This isn't about open source. This is about companies that tightly control their hardware and software products. This includes controlling who is allowed to make and sell compatible hardware and software, and what those third-party products can and can't include. The "Microsoft on Intel" platform is far more of an "open ecosystem" than Apple; neither of those companies imposes significant restrictions on makers of compatible products. The Facebook ranch allows a much shorter list of rodeo events than the rest of the Wild Wild Web.

danbi
danbi

I pretend to have good knowledge of computers. There is not a single day, when I don't have to do a lot about/with computers. Yet, I would prefer to not have to babysit and Tamagotchi my mobile phone! If I will have to -- then I will be inclined to go fix the mess of the cellular operator, the ISP, whatever web site, Facebook, everyone. :)

danbi
danbi

"Do any of that with Apple gear and your risking a lawsuite.." Complete nonsense! Did you know, that you can in fact buy third party replacement SSD for the Macbook Air ... from a number of vendors? Complete with tools and instructions on how to copy data over, open your laptop, replace the SSD drive etc. Not much different than how you buy replacement parts for your Ford or whatever, from a third parti. And we have yet to hear of Apple suing any of these companies for providing parts for their computers!

Neon Samurai
Neon Samurai

Wasn't CUPS open source technology that was baught by Apple but left under it's open source license? I don't recall Apple being involved in starting and development of CUPS until they baught out the original ownership.

AnsuGisalas
AnsuGisalas

do mean to imply that beer is? That would be a consolation, I guess.

danbi
danbi

How is Microsoft on Intel any more open, than say OS X on Intel, PowerPC and ARM??? Contrary, it is more closed, because in order to run Windows you must use Intel architecture computer.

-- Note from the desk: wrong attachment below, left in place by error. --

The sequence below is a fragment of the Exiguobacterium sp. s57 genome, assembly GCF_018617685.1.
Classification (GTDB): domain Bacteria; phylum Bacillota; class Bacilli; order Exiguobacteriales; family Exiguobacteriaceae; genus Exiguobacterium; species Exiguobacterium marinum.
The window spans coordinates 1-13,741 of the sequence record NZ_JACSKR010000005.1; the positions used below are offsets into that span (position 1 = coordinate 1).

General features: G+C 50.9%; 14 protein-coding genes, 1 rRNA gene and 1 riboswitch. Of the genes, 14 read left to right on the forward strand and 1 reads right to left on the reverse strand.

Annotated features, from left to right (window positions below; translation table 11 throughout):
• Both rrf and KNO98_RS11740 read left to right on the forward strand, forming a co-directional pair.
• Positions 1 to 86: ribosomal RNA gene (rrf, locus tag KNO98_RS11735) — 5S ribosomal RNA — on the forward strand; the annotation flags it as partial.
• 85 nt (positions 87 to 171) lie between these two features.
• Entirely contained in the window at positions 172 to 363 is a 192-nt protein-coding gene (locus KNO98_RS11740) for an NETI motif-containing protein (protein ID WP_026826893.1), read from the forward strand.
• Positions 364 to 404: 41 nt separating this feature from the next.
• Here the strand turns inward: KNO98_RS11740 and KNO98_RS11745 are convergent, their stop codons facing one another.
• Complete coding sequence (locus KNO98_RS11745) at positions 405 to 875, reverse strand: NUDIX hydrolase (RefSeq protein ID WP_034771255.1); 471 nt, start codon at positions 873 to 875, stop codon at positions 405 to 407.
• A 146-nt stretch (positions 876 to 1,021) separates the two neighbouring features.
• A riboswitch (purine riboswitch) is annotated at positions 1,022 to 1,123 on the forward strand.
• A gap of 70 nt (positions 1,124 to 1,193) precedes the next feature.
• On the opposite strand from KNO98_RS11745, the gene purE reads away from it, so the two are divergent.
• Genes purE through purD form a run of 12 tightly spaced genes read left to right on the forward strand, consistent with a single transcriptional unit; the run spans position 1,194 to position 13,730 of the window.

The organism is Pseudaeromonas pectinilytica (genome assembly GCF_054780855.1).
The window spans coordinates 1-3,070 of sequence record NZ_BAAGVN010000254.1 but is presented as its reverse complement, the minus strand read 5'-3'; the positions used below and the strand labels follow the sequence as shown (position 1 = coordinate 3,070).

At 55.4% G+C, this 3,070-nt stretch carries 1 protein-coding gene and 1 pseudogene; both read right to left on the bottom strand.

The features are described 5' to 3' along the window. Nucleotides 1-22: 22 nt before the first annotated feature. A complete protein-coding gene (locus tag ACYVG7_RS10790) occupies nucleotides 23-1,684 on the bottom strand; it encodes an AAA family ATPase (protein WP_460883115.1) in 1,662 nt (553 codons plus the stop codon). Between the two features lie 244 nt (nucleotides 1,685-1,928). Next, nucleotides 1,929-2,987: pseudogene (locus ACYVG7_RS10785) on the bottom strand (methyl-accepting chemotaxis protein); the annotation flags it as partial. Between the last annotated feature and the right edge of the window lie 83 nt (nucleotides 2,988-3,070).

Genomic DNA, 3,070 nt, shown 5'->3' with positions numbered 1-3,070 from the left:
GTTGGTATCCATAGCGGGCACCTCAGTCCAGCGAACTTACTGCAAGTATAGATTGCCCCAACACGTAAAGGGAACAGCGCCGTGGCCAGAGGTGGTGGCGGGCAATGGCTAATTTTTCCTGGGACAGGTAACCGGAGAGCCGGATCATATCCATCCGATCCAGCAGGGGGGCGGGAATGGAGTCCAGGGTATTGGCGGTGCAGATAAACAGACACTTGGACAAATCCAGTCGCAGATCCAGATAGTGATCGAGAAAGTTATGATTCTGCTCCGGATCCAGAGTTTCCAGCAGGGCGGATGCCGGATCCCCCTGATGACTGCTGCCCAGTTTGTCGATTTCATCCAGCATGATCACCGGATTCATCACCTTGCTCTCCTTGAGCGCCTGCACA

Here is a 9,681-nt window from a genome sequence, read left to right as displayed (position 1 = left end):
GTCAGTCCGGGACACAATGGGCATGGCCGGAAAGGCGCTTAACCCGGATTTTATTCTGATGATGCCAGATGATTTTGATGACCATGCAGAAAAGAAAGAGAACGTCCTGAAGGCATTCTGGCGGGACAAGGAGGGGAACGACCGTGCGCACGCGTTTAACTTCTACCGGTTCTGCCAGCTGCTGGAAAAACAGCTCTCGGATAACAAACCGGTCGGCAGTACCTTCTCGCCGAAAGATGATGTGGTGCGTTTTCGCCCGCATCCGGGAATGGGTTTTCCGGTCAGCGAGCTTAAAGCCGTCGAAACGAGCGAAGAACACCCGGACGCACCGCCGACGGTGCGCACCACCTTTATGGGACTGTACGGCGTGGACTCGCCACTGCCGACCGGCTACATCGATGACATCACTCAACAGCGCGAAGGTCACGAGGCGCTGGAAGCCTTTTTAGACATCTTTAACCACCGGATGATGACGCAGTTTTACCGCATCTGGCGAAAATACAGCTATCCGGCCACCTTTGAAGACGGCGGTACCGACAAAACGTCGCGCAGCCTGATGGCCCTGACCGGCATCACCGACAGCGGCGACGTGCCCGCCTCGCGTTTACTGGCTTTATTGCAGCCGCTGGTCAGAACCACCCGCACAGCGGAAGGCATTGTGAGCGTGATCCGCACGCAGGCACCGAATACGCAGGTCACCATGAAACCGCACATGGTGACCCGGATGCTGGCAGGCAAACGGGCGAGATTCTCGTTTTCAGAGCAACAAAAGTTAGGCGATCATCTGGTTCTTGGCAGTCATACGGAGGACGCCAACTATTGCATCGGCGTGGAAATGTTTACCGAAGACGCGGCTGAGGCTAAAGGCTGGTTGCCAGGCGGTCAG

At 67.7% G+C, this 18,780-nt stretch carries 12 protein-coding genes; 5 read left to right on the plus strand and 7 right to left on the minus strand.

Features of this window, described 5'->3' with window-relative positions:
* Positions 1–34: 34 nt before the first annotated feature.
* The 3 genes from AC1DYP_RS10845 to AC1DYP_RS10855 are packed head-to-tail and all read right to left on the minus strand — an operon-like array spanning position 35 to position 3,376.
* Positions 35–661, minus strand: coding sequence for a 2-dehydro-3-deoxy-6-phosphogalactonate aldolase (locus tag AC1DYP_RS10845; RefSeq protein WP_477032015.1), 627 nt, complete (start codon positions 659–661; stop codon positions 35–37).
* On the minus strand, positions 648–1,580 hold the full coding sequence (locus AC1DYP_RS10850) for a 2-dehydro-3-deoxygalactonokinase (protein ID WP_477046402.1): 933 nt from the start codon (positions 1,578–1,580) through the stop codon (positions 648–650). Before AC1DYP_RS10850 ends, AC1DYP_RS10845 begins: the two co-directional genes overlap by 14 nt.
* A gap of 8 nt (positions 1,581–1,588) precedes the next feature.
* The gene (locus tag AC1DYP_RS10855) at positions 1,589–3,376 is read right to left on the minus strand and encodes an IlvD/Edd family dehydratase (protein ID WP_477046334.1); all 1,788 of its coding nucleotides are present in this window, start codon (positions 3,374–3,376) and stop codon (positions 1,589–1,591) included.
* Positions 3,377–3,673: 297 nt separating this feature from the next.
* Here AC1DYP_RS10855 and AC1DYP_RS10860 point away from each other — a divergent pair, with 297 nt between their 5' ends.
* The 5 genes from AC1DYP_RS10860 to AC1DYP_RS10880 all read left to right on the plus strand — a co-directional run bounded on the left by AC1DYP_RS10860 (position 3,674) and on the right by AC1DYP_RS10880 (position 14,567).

CFWhitman
CFWhitman

Apple did not develop CUPS. It was developed by an independent team who made it open source. Apple did indeed buy it from them. You can buy the copyright on open source software just like the copyright on anything else as long as the copyright holders are willing to sell it to you. Of course, Apple could not rescind the open source license on the code that was already released. If they had continued development of new code for the project under a closed license (which they had the option to do being the new copyright holders), then the old open source code would almost certainly have been forked into a competing project. Apple did not want that to happen, so they kept CUPS open source.

danbi
danbi

You cannot buy open source ownership, by the way. If you don't recall something, doesn't mean it did not happen.

CharlieSpencer
CharlieSpencer

"Sheep", "clueless", "idiotic:; were those necessary? As to replacing OS, few Windows users do that either; that's why Linux would benefit from a major vendor offering it as a pre-installed option.

NickNielsen
NickNielsen

[i]Apple computers have always been pretty 'standard' PC -- nothing special nothing exotic.[/i] You're correct, other than Apple employing Firewire and USB for their system interconnections before anybody else did, there was never really anything special about the mainstream Apple PCs, other than the external design. [i]They are in fact much easier to support, because the variety of hardware is smaller and generally missing is the "junk hardware" that you find elsewhere.[/i] And the variety of hardware is smaller because of the closed Apple system; if Apple didn't approve it, they didn't support it. That's what kept the 'junk' hardware out of Apple PCs.

danbi
danbi

Good for others, that Apple pre-installs the OS! They can concentrate on their application software. Why would Apple license their OS to someone else to install? They did try that years ago, and the results were subpar. Because the other vendors significantly reduced quality etc. That same approach was tried by SUN, as well and SUN too, decided to not allow such licensing. You obviously don't use Mac computer, so you can't know. There is not restriction on Mac computers to install any software, from any place. You can even modify the OS, if you know what you are doing. There is nothing related to warranty in this process...

danbi
danbi

It is still PC, no matter if it is made by Apple or HP, or DELL. Apple just provides tuned and polished OS for that PC, while all others either rely on Microsoft for the software, or leave it to the user to install whatever they wish or can. Apple computers have always been pretty 'standard' PC -- nothing special nothing exotic. They are in fact much easier to support, because the variety of hardware is smaller and generally missing is the "junk hardware" that you find elsewhere. But anyway, one can believe what they want.